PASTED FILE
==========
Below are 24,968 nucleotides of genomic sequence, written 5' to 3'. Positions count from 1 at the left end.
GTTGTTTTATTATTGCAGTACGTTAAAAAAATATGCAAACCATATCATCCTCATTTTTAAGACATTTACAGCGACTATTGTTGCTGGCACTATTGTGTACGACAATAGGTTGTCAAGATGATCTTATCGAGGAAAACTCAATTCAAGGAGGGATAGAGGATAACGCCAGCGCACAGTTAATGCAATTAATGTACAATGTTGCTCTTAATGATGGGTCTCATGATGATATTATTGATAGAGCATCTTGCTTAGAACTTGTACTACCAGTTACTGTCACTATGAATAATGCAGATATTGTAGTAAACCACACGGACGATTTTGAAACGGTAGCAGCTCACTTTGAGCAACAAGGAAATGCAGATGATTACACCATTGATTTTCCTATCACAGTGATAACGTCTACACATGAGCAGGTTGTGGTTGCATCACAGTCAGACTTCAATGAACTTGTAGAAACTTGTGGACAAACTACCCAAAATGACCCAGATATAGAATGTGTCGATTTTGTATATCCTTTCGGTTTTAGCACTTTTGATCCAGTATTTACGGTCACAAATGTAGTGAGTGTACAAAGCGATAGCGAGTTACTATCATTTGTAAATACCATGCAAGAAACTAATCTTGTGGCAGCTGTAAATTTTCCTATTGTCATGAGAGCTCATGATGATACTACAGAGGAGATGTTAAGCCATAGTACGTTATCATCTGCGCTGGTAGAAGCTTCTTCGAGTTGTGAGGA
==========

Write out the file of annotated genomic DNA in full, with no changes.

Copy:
Below are 24,968 nucleotides of genomic sequence, written 5' to 3'. Positions count from 1 at the left end.
GTTGTTTTATTATTGCAGTACGTTAAAAAAATATGCAAACCATATCATCCTCATTTTTAAGACATTTACAGCGACTATTGTTGCTGGCACTATTGTGTACGACAATAGGTTGTCAAGATGATCTTATCGAGGAAAACTCAATTCAAGGAGGGATAGAGGATAACGCCAGCGCACAGTTAATGCAATTAATGTACAATGTTGCTCTTAATGATGGGTCTCATGATGATATTATTGATAGAGCATCTTGCTTAGAACTTGTACTACCAGTTACTGTCACTATGAATAATGCAGATATTGTAGTAAACCACACGGACGATTTTGAAACGGTAGCAGCTCACTTTGAGCAACAAGGAAATGCAGATGATTACACCATTGATTTTCCTATCACAGTGATAACGTCTACACATGAGCAGGTTGTGGTTGCATCACAGTCAGACTTCAATGAACTTGTAGAAACTTGTGGACAAACTACCCAAAATGACCCAGATATAGAATGTGTCGATTTTGTATATCCTTTCGGTTTTAGCACTTTTGATCCAGTATTTACGGTCACAAATGTAGTGAGTGTACAAAGCGATAGCGAGTTACTATCATTTGTAAATACCATGCAAGAAACTAATCTTGTGGCAGCTGTAAATTTTCCTATTGTCATGAGAGCTCATGATGATACTACAGAGGAGATGTTAAGCCATAGTACGTTATCATCTGCGCTGGTAGAAGCTTCTTCGAGTTGTGAGGA